In 1897, dissatisfied with LV’s management, the Packer estate turned to J. P. Morgan to protect its investment. Infusing new capital and leadership, Morgan rebuilt the railroad. Scattered facilities were consolidated, and modern locomotives and cars arrived. Increasingly, cement and steel from the Lehigh region, and manufactures and imports from New York and New England were rolling westward as grain, lumber, merchandise, flour, meat, and produce moved east. Anthracite continued to move in both directions, but was no longer LV’s major business.
In 1903, construction began on Sayre Shops, a modern facility named to honor Chief Engineer Robert H. Sayre. LV engines were characterized by the wide Wootten firebox along with the Camelback design, inside-frame trailing trucks, overhanging ash hoppers, and twin sand domes. Wheel arrangements of 0-8-0, 4-6-0, 4-6-2, and 2-8-2 filled the roster; 2-10-2s came later. The early 1900s saw multiple-tracking, stronger bridges, grade realignments, stone ballasting, improved signaling, and increased yard capacity. LV remained competitive as trains became heavier, faster, safer, and more comfortable for the public.
That the Lehigh Valley Railroad was always foremost a freight carrier, though, is reflected in many instances. Lacking its own New York station, LV used PRR’s Jersey City terminal until 1913, then moved to Jersey Central’s down the Hudson at Communipaw. In 1918, by U.S. Railroad Administration edict, LV’s through trains were rerouted to PRR’s Penn Station in New York, although some locals remained on CNJ.
Harbor freight facilities included piers at the former Morris Canal Basin in Jersey City and the National Docks Terminal and Constable Hook pier. A fleet of tugs, barges, carfloats, and lighters moved up and down the Hudson, East, and Harlem rivers, reaching freight houses and connections beyond direct rail service. The early 1900s saw facilities again expanded, a mechanical coal dumper installed, and the new 500-acre Claremont Terminal.
LV was in good condition to meet the crushing requirements of World War I, and soon, freight for the Allies flowed into ports faster than ships could load it. Yards were choked, many holding munitions awaiting transshipment at LV’s Black Tom Island facility. In July 1916, fire and explosions there resulted in $20 million damage extending well beyond the railroad, which alleged German sabotage. The traffic congestion led to creation of the USRA to oversee virtually all U.S. rail operations until 1920.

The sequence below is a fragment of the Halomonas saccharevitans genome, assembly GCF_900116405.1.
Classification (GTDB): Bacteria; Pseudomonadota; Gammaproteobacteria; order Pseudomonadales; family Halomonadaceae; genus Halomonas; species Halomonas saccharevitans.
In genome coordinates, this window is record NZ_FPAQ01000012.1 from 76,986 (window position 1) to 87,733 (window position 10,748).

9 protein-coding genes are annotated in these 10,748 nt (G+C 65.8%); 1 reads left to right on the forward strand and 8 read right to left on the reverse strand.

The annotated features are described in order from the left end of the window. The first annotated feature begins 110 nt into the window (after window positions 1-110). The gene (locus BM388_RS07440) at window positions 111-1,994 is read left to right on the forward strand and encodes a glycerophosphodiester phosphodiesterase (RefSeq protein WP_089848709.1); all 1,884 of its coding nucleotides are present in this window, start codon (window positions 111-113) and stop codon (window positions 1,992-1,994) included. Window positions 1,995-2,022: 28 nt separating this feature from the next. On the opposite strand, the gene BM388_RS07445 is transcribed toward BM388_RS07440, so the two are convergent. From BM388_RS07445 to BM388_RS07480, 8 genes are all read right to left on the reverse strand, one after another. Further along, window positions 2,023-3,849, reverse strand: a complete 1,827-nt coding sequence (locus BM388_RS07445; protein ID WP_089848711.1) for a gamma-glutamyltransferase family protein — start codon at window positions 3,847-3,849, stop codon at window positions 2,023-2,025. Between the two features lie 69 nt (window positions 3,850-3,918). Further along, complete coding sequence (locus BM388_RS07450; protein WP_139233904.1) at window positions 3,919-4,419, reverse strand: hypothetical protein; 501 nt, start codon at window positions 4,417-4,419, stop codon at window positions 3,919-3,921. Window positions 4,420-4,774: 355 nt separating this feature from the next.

In 1916, LV built a new Buffalo passenger terminal and acquired property to build Tifft Yard. Federal rulings circa 1920 forced divestiture of LV’s Great Lakes steamship line and coal holdings, though.
The postwar period required another rehabilitation of LV’s plant, rolling stock, and 1,000 locomotives. Included was a new tunnel through Musconetcong Mountain in New Jersey. The Claremont Terminal project cost $26 million, including a 3,500-foot pier that employed narrow-gauge electric shunters. A bridge over Newark Bay, shared with PRR, provided access. Government insistence on greater navigational clearance, however, forced the roads to build a higher span, which required the raising of Oak Island, LV’s main area yard. Despite these expenditures, the Valley was a coveted stock investment, grossing $80 million in 1926.
Familiar ups and downs on the Lehigh Valley Railroad
Internal combustion power came to the Valley in the 1920s with diesel-electric switchers and self-propelled rail cars to meet anti-smoke ordinances. The road studied electrifying over Penobscot Mountain, but the Depression interfered. Although hard hit, LV was in better physical shape than many roads owing to its rebuilding programs.
The horizon was dark, though, as coal earnings continued to fall and highways drained passengers and freight. Trains were discontinued and lines abandoned, but federal aid was needed. These measures, plus stringent economy, reduced bond interest, while extended maturity dates kept bankruptcy at bay. To hold customers, LV improved schedules with new 4-8-2s and 4-8-4s, and its Asa Packer, John Wilkes, and Black Diamond were modernized with upgraded equipment.